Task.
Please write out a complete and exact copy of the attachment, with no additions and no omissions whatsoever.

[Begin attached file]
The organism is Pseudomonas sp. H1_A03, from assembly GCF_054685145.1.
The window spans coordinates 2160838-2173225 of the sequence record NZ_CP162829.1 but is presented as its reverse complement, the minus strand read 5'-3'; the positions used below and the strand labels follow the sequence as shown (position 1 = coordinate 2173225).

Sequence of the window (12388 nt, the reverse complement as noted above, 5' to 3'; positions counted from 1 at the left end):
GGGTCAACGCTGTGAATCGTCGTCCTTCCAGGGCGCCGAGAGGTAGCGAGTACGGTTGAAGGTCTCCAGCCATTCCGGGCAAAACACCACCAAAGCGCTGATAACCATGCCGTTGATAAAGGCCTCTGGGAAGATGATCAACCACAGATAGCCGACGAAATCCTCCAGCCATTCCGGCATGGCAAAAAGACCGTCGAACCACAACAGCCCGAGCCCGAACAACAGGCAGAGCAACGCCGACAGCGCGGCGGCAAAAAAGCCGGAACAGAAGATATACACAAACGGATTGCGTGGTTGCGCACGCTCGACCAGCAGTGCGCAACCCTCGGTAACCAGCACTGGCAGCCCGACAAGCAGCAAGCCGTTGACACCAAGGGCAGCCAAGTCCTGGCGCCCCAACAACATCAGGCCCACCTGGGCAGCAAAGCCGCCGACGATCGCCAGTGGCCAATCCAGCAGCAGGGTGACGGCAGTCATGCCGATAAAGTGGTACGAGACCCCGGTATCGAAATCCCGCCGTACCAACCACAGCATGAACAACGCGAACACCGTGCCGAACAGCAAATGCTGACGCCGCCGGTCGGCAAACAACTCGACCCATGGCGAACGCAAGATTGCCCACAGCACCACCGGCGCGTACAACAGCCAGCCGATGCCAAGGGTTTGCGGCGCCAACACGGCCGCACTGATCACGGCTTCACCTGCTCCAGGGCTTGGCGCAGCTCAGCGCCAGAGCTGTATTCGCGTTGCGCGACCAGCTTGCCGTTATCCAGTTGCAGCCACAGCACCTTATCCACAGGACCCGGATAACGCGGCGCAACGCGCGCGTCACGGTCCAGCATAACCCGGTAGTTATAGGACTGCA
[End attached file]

The organism is Pseudomonas sp. H1_A03, from assembly GCF_054685145.1.
The window spans coordinates 2160838-2173225 of the sequence record NZ_CP162829.1 but is presented as its reverse complement, the minus strand read 5'-3'; the positions used below and the strand labels follow the sequence as shown (position 1 = coordinate 2173225).

Sequence of the window (12388 nt, the reverse complement as noted above, 5' to 3'; positions counted from 1 at the left end):
GGGTCAACGCTGTGAATCGTCGTCCTTCCAGGGCGCCGAGAGGTAGCGAGTACGGTTGAAGGTCTCCAGCCATTCCGGGCAAAACACCACCAAAGCGCTGATAACCATGCCGTTGATAAAGGCCTCTGGGAAGATGATCAACCACAGATAGCCGACGAAATCCTCCAGCCATTCCGGCATGGCAAAAAGACCGTCGAACCACAACAGCCCGAGCCCGAACAACAGGCAGAGCAACGCCGACAGCGCGGCGGCAAAAAAGCCGGAACAGAAGATATACACAAACGGATTGCGTGGTTGCGCACGCTCGACCAGCAGTGCGCAACCCTCGGTAACCAGCACTGGCAGCCCGACAAGCAGCAAGCCGTTGACACCAAGGGCAGCCAAGTCCTGGCGCCCCAACAACATCAGGCCCACCTGGGCAGCAAAGCCGCCGACGATCGCCAGTGGCCAATCCAGCAGCAGGGTGACGGCAGTCATGCCGATAAAGTGGTACGAGACCCCGGTATCGAAATCCCGCCGTACCAACCACAGCATGAACAACGCGAACACCGTGCCGAACAGCAAATGCTGACGCCGCCGGTCGGCAAACAACTCGACCCATGGCGAACGCAAGATTGCCCACAGCACCACCGGCGCGTACAACAGCCAGCCGATGCCAAGGGTTTGCGGCGCCAACACGGCCGCACTGATCACGGCTTCACCTGCTCCAGGGCTTGGCGCAGCTCAGCGCCAGAGCTGTATTCGCGTTGCGCGACCAGCTTGCCGTTATCCAGTTGCAGCCACAGCACCTTATCCACAGGACCCGGATAACGCGGCGCAACGCGCGCGTCACGGTCCAGCATAACCCGGTAGTTATAGGACTGCA